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Do Good Fences Make Good Neighbors? Challenges of Interfaith Harmony

Managing Difference and Identity at the Peace Institute Interfaith Seminar in Orlando (March 2023)

“Good fences make good neighbors.”

Many would agree with that well-known sentiment— clear boundaries, and mutual respect of those boundaries, are a must if we want to avoid fights with our neighbors.

If only that’s all it took!

I have done enough construction law cases to know that “a fence a day” does not always keep the-inevitable-disputes-over-boundaries-with-neighbors away.

So too in our personal lives and relationships.

This past weekend (March 18–19, 2023), I had the pleasure of delivering a presentation on conflict resolution, identity, and managing differences at the Peace Institute of Orlando’s Youth Empowerment and Interfaith Retreat at SeaWorld Orlando.

[The Peace Institute was founded after the tragedies of September 11, 2001 to respond to need for accurate information about Islam and Muslims. The organization has evolved to include peacebuilding programs (like this past weekend) aimed at increasing understanding among people of all faiths.]

My presentation focused on challenges of identity faced by young people in today’s society.

Matters closely tied to our identities — such as issues of faith — naturally construct boundaries (‘fences’) between neighbors.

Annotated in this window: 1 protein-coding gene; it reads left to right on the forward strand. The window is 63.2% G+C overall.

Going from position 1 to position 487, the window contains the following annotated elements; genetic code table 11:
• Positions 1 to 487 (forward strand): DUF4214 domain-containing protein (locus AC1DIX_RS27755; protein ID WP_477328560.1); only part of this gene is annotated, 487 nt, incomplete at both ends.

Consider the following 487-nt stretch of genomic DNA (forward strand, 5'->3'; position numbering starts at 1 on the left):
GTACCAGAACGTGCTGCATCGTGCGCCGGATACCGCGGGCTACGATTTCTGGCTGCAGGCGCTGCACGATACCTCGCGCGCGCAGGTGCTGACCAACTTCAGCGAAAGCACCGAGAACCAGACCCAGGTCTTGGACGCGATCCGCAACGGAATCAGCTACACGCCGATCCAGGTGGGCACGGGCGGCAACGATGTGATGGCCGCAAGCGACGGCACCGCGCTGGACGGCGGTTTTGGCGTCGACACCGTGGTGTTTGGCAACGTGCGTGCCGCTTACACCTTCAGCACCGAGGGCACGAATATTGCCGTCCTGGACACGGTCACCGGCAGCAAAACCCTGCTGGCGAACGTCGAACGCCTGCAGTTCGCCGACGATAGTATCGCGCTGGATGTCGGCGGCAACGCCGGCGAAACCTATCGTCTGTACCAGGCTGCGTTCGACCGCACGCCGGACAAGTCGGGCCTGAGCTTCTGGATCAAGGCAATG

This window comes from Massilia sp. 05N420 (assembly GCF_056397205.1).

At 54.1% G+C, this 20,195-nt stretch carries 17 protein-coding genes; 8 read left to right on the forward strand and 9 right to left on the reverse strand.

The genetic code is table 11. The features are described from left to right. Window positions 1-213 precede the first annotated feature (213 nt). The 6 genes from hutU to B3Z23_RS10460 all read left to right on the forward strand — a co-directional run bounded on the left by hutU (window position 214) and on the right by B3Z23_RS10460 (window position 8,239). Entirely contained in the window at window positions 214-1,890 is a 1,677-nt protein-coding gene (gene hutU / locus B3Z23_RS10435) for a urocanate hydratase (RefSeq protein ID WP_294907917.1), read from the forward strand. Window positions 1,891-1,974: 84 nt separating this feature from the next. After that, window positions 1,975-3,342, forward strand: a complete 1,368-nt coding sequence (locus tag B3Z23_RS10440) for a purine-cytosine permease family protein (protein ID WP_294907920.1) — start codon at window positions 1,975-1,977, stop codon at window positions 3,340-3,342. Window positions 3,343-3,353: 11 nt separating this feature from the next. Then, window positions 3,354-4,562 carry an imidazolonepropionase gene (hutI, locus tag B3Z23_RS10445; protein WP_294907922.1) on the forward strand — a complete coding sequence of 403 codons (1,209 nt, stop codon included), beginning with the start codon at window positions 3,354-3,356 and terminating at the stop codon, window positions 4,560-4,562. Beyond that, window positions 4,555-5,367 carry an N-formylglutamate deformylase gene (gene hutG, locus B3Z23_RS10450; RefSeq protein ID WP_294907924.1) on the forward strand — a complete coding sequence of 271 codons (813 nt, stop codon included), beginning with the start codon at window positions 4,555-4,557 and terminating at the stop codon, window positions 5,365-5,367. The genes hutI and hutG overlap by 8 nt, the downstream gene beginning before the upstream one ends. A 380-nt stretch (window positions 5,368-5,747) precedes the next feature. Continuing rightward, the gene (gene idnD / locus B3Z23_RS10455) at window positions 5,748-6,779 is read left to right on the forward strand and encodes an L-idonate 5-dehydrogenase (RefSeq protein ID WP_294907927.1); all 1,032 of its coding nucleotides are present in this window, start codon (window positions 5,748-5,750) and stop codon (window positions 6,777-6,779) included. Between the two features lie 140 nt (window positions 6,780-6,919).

In the Abrahamic faiths (Islam, Judaism, and Christianity, etc), for example, there are multiple areas of belief and doctrine that simply cannot be integrated.

Adherents of each individual faith must be allowed to construct a “good fence” that precludes encroachment. Those central tenets cannot be subjected to compromise.

But, as Rabbi David Kay argued this weekend, while the purpose of a good fence is to keep the unwanted things “out,” a fence without a place for entry is not a functional fence.

There must be a gate.

This is where the work of peacebuilding is done. Expanding that gate of entry with our neighbors.

Yes, we are entitled to our fences. Our irreconcilable differences often require them.

But, if we truly care about our neighbors, if we truly want to be good neighbors, we must be willing to examine, and expand, our gates.

How often and how wide can we open those gates? Can we expand upon and emphasize areas of agreement, (the gate), without compromising our beliefs/identity?

And when, and where, is it appropriate to close off the gate?

This past weekend, my presentation was focused on challenges of “expanding the gate” to include neighbors with whom we have major differences.

Can we rise above difference and find areas of shared identity?

Are we gracious enough to allow our neighbors to close their gates — when and where they deem certain differences irreconcilable?

Are we willing to reopen the gates each day, to explore new areas of agreement?

Can we be good neighbors, with good fences . . .

and BETTER gates?


  • Do you agree with the sentiment “good fences make good neighbors”?

  • What is the difference between a 'fence' and a 'wall’? Is there a difference in this context?

  • How important are “fences” — boundaries — when resolving conflict with others?

  • What are ways in which you have attempted to “expand your gate”?

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